As for success, well, I had a lot of that growing up (they didn’t say I had “potential” for nothing!). Throughout elementary school, I was generally the best (or at least very very good) at whatever I tried–I made every sports team and was a top player, was in the advanced reading club, was asked to skip two grades (I didn’t), was good enough at drawing that other kids would pay me in candy to draw for them, I was popular, girls had crushes on me. Etcetera. The thing is when you’re good at stuff, even when you’re not trying to be good at stuff, you tend to get a lot of attention. This is really cool at first, but there are downsides. One, is other kids begin getting jealous, like Anisa did when she could not get better grades than me even though she worked hard and I…didn’t. Two, success and attention soon become…*screen blackens and lightning strikes*…expectations.
Let me tell you about expectations–they suck! Because now, when you don’t do well at something it’s not good enough, and even when you do do well at something, well it’s still not good enough. So, basically, being good can become a lose/lose situation once successes become potential and potential becomes expectations. Now, unless you’re superb every single time you do anything, you’re not good enough, and the spotlight is on you (there’s that attention again) so everybody notices and everybody starts talking about it. So, all this is to say that because of my successes as a young student, I garnered so much attention that everything I did became heavily scrutinized, even when it was good! So, I became afraid of success because I didn’t like the attention that came with it.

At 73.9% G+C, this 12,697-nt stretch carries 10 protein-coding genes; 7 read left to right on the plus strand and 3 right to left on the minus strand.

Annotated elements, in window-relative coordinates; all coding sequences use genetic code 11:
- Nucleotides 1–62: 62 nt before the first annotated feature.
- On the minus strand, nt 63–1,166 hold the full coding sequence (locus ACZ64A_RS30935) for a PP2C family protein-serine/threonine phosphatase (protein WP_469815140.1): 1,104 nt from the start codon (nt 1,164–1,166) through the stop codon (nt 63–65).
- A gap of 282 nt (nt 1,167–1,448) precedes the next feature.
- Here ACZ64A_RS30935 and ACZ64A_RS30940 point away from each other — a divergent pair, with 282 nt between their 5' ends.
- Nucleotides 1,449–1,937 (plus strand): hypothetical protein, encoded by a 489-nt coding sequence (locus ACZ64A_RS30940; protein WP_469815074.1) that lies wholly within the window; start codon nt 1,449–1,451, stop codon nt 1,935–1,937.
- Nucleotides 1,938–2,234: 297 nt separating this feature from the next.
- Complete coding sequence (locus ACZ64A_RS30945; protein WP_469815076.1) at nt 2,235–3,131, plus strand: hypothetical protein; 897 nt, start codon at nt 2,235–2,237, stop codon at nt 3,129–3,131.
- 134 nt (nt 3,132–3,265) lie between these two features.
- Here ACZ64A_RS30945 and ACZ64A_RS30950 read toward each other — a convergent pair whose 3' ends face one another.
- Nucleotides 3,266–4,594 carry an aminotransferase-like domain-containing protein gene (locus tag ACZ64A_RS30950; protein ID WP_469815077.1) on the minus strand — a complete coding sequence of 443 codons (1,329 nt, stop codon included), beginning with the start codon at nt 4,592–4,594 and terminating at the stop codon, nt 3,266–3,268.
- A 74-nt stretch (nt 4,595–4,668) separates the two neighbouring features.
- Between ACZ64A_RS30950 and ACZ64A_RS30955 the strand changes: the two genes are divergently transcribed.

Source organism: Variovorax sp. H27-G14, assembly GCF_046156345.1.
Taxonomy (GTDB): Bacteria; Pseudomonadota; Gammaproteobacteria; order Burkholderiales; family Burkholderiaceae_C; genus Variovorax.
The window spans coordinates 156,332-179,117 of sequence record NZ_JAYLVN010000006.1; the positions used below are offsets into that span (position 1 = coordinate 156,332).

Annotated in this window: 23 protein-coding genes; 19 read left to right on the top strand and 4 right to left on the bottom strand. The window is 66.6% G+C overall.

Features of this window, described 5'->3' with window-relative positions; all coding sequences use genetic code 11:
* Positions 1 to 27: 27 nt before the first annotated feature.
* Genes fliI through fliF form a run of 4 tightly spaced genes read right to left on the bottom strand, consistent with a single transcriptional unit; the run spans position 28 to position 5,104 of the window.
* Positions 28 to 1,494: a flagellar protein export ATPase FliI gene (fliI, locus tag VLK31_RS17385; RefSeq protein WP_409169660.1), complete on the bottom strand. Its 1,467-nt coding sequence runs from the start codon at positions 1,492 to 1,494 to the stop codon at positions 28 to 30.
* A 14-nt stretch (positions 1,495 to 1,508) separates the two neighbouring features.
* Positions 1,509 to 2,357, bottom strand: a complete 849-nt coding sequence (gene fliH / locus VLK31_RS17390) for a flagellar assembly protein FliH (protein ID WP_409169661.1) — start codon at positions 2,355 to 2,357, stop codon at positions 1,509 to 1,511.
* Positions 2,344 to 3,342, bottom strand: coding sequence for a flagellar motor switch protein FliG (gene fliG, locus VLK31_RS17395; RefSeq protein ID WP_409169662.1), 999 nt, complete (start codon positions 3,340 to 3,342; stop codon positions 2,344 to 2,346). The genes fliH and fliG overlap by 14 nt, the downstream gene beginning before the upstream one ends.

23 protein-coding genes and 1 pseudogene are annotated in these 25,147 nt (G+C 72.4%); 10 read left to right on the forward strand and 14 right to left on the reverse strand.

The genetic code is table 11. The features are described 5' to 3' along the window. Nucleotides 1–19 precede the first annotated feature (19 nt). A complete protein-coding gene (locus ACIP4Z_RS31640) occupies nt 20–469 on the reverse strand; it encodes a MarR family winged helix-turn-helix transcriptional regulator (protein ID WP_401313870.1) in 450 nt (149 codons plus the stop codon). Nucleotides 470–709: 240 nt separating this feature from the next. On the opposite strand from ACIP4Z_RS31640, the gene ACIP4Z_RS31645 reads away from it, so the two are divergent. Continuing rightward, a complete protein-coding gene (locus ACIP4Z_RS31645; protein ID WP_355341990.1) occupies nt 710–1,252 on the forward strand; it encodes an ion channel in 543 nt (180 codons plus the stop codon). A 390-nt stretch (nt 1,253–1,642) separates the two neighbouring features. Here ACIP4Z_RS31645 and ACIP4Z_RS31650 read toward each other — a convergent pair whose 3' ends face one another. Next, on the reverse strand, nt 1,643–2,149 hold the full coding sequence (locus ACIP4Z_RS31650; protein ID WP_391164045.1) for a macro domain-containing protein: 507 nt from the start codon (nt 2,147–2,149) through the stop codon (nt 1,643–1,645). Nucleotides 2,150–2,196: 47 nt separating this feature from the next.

But, again, when I was a kid, I didn’t really give a sh*t.
When I was a kid, all I knew is that I liked success and I didn’t like failure–however, I was not afraid of either of them, and I accepted both success and failure when they happened. Success? Failure? Potential? And expectations? What were those? I was too busy lathering my pancakes in maple syrup to care.
So, when I got home after that drive on which I wondered, “what direction is my life is going in and am I happy?” I endeavoured to ignore the question, flipped the proverbial page over, and started doodling, because that’s what kids do. That’s what it means to be carefree.
With all this being said, I’m not stating that you shouldn’t care about whether or not you fail (or the direction of your life), but rather I’m endorsing the view that you should stop allowing the emotions you attribute to success and failure to become so strong that you begin to self-judge, that you being to fear failure and success, that you live in the past and the future, and thus stop living in the moment.
That’s eating your pancakes plain.
Don’t do that.
Be happier. Stop eating plain pancakes. Be a kid again.
Live your life with maple syrup!